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Atlanta’s 13-county ATL board moves toward adopting sweeping regional transit plan

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Agency officials have grown the list by more than 100 projects and could soon appeal for state funding

Two MARTA buses passing each other.
If the plan is carried out, expect improved and expanded bus services and potentially much more.
James Willamor

Next month, the 13-county regional transit agency known as “The ATL” could approve a broad wishlist for more than $27 billion in transit investments.

Finalizing the regional transit plan, currently worth an estimated $27.4 billion, is crucial for securing state funding help, according to the Atlanta Journal-Constitution.

The working project list now includes nearly 200 goals—notable growth since a 76-project list was unveiled in September—that could better connect the many transit networks scattered about metro Atlanta.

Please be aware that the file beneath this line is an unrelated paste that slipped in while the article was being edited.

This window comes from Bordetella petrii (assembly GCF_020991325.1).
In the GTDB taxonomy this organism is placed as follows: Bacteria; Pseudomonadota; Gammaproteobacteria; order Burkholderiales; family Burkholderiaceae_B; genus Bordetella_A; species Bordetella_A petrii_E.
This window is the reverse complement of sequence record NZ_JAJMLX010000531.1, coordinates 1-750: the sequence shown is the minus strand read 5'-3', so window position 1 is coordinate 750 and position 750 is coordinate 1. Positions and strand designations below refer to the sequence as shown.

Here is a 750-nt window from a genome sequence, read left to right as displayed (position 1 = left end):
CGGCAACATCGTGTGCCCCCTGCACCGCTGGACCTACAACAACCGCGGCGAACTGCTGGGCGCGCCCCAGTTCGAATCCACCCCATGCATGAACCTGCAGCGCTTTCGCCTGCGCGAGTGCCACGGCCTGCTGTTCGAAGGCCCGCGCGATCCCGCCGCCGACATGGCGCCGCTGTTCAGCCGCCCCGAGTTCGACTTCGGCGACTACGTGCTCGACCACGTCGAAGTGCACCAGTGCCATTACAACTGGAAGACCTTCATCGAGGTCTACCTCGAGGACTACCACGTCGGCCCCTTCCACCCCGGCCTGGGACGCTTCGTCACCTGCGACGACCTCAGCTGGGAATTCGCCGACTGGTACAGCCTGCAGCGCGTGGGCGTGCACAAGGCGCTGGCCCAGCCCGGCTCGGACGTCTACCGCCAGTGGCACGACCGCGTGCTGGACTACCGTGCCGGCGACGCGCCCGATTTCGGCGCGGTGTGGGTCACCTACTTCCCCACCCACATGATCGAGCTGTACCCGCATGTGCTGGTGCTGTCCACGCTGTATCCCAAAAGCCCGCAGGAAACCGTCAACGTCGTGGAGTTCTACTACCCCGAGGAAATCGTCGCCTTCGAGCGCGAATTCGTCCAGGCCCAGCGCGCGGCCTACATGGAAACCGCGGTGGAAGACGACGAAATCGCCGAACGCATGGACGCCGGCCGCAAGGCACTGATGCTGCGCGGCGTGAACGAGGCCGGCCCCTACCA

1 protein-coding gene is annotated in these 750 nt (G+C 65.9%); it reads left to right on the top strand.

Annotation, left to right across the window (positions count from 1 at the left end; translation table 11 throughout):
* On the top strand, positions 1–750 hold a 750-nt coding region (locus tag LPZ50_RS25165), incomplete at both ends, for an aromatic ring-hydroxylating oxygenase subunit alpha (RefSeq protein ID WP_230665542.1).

Some of the proposed projects are transit behemoths, such as the potentially $1.9 billion Clifton Corridor, which would ultimately become a new transit line connecting MARTA’s Lindbergh station to Emory University and the Centers for Disease Control and Prevention.

Others, though, are small potatoes. Such as the $45,000 tentatively earmarked for staff vehicles for Douglas County’s new transit system, per the AJC.

In September, when the project list was far smaller, ATL officials organized proposed transit projects into categories to help inform how the regional plan could be prioritized.

A few other anticipated elements of the potentially monumental transit expansion include light-rail transit along the whole 22-mile Beltline loop, a commuter rail line from MARTA’s East Point station to Jonesboro and Lovejoy in Clayton County, and bus rapid transit (BRT) routes in Fulton, DeKalb, and Gwinnett counties.

Earlier plans also called for MARTA’s Gold Line to stretch all the way up to Norcross, too.

The ATL’s website offers a spreadsheet breaking down the costs of each project and which local agency would sponsor them.